Sunday, August 7, 2011

It's All My Isshinryu!

Occasionally I receive a private communication questioning why I spend so much time writing and researching topics outside of Isshinryu instead of focusing solely on Isshinryu itself.

Each time I receive such an inquiry I try and explain all of my studies relate directly or indirectly to my Isshinryu studies. At the very least understanding what other systems practice gives concrete examples to work for defensive engagement.

As I’m in surgery recovery mode at this time perhaps my current studies and thoughts will explain this more clearly. Since I was diagnosed with Type 2 diabetes in January and then Colon Cancer in May I’ve realized what is keeping me going is the lifetime of martial study and have been using the tools I’ve learned to rebuild my body to make my life strong.

In February I choose to begin a new study to push myself back into training harder now I knew what had been holding me back the past few years. I choose a form from information shared a decade ago by Charles Joseph Swift, the Tomari No Rohai of the Gohakukai. About 5 years ago I met Mario McKenna who had studied in the system and viewing my efforts he proclaimed I was doing a nice Isshinryu version of the form, not understanding the hip shift they use, which he told me is very hard to get. As I was just trying to understand the form for my own purposes I wasn’t interested in trying to do more. But when I need a physical challenge this year I choose this form because of the kicking requirements to push my training. I understood I wasn’t going to be doing the original but it was sufficient to build my health. Then with two months time I even competed with the form and made it work for me.

Now I’m recovering from surgery and rebuilding myself further, having lost 60 pounds since February, I know an new challenge is required so I’m selecting another form I admire, within my physical abilities and beyond my understanding the Aragaki Sochin, with it’s complicated hip shift use. This time I have a credible series of youtube video showing me both the form keeps changing with the time and performer, but also clearly shows the large motions being used. My purpose is not to pretend I can do the original but to push myself again. There is a side benefit I strongly believe that the Aragaki Sochin hip shift is related to the Tomari No Rohai hip shift and if I have any success will help me understand the power of that form better too.

What I have found so far is that I do understand and use that shift, It’s been present in my Yang Tai Chi Chaun study for 34 years in the Roll Back/Press section, and I have that done well. On the other hand to try and move it to the Aragaki Sochin movment is not a simple task, but at least I already have a guide to work with.

Can you learn from self study without an instructor? Sure with great effort and a lot of subsidiary experience. But my goal is not to teach this, but to push myself into a new study.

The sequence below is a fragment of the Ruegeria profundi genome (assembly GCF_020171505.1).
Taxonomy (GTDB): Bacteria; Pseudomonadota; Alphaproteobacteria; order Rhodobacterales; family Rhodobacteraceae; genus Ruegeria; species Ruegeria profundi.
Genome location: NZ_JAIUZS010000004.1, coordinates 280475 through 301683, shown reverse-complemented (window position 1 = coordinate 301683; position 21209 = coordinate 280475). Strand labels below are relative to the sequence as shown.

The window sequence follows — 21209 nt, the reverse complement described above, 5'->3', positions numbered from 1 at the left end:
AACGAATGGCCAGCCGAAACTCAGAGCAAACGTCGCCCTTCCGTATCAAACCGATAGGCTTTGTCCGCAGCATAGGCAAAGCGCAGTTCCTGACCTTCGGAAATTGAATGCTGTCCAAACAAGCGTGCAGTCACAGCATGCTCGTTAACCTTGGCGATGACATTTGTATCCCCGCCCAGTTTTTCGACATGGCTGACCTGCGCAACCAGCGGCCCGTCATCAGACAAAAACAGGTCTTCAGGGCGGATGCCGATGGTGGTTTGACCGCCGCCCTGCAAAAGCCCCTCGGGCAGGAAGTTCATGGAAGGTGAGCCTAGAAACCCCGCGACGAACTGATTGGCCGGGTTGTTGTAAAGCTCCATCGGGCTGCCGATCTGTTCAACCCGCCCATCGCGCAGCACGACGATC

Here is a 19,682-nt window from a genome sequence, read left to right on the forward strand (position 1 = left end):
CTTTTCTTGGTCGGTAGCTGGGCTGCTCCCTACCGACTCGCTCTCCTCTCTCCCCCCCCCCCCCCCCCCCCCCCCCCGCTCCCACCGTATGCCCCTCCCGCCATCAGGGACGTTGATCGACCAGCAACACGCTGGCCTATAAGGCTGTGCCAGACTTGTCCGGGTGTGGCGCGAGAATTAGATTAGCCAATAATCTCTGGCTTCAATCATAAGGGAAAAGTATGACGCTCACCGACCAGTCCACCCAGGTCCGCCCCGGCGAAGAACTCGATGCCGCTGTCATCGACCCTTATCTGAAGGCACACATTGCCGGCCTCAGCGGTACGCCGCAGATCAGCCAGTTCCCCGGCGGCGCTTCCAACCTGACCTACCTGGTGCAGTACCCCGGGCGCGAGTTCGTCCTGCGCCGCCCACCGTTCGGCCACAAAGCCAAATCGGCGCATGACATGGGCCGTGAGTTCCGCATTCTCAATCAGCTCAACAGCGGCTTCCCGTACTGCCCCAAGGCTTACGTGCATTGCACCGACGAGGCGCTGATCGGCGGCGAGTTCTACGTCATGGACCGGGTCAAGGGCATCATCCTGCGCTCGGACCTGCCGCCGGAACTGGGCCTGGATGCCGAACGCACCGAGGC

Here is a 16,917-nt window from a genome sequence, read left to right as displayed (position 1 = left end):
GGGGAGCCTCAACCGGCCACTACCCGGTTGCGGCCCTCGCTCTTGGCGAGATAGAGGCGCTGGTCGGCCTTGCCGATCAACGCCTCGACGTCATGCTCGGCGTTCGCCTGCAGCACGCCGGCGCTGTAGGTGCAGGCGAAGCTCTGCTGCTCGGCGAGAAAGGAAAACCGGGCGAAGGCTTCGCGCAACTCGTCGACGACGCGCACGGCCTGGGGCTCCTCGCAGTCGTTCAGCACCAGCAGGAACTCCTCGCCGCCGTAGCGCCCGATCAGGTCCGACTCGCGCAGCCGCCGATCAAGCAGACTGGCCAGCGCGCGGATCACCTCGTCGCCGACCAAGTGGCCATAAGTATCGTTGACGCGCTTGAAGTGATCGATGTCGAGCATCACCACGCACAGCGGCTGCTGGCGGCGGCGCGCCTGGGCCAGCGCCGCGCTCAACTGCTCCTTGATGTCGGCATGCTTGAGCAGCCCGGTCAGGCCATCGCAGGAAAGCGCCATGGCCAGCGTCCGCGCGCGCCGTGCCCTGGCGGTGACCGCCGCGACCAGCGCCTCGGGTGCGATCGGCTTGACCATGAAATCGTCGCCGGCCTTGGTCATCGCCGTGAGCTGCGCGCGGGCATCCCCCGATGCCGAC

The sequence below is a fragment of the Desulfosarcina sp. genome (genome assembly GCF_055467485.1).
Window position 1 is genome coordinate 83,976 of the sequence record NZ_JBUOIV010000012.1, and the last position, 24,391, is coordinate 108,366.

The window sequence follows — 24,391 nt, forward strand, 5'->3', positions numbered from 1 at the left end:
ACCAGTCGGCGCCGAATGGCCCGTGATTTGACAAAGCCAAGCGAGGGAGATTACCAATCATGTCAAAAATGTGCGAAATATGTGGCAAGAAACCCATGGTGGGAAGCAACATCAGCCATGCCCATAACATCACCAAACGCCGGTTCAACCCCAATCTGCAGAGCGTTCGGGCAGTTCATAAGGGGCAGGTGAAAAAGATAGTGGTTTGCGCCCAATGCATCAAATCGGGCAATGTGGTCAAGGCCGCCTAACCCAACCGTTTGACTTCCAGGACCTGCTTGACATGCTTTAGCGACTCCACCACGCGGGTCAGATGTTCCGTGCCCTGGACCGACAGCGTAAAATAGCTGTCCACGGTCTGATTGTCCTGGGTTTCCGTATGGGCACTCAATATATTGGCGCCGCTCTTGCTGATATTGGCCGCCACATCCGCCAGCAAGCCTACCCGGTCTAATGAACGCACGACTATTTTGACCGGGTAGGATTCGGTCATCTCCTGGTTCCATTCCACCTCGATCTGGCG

All of this caused me to look at my Isshinryu instruction a new way. I was originally taught Isshinryu was to be done with Crescent Stepping and don’t recall the issue being discussed there after. About 25 years ago I came to realize good Isshinryu was being done with Crescent Stepping, partial Crescent Stepping and Straight Stepping. Mr. Lewis had retired from active participation at that time. Mr. Murray was full time in his Air Force career and I was somewhat in inconclusiveness of what was right. I finally settled that I trusted my original instructors and was going to follow their original teachings to the letter for the rest of my life and use of the crescent stepping in all kata and kobudo became my standard forever.

In time I realized the many different force multipliers incorporated in movement and found the compression and explosion contained within crescent stepping were sound principles to base my art upon, but even though you teach for precision (on the principle the greater precision in training the more you have to draw upon in conditions of extremis) it’s easy to not see everything happening.

What I discovered last week is how the use of the crescent stepping incorporates a subtle hip shift in its use, just wasn’t paying attention to that until I started breaking the movement into fractals a subsidiary to my current looking at the Aragaki Sochin.

As I said everything I study ties back into my Isshinryu studies too.

Next my searches discovered Bob Maxwell posted a video of the Bando Horesdeman Bo Forms – Bohan/Nemira Memorial tournament in 2008

I practice and teach this form, which I first learnt in the late 70’s. I was trained by Charles Murray who obtained the form from one of my seniors Reese Rigby who studied it at a Bando summer camp and later used the form in regular competition alongside his Isshinryu bo.

These Bando versions are +90% of what I practice, a somewhat different flow and some of the techniques have been modified a bit. My practice remains exactly what was taught, and Mr. Rigby one took first place at the Bando Nationals with his form. It’s interesting to observe the tidal flow of form over the years.

What I find interesting is that the Bando staff form incorporates some of the movement flow of other Okinawan staff forms and IMO eliminates my desire to study further. Of course I no longer worry about kobudo for self defense and consider it a supplementary necessary practice to build stronger skills for kata application study over your decades of work.


Several examples of my current study.

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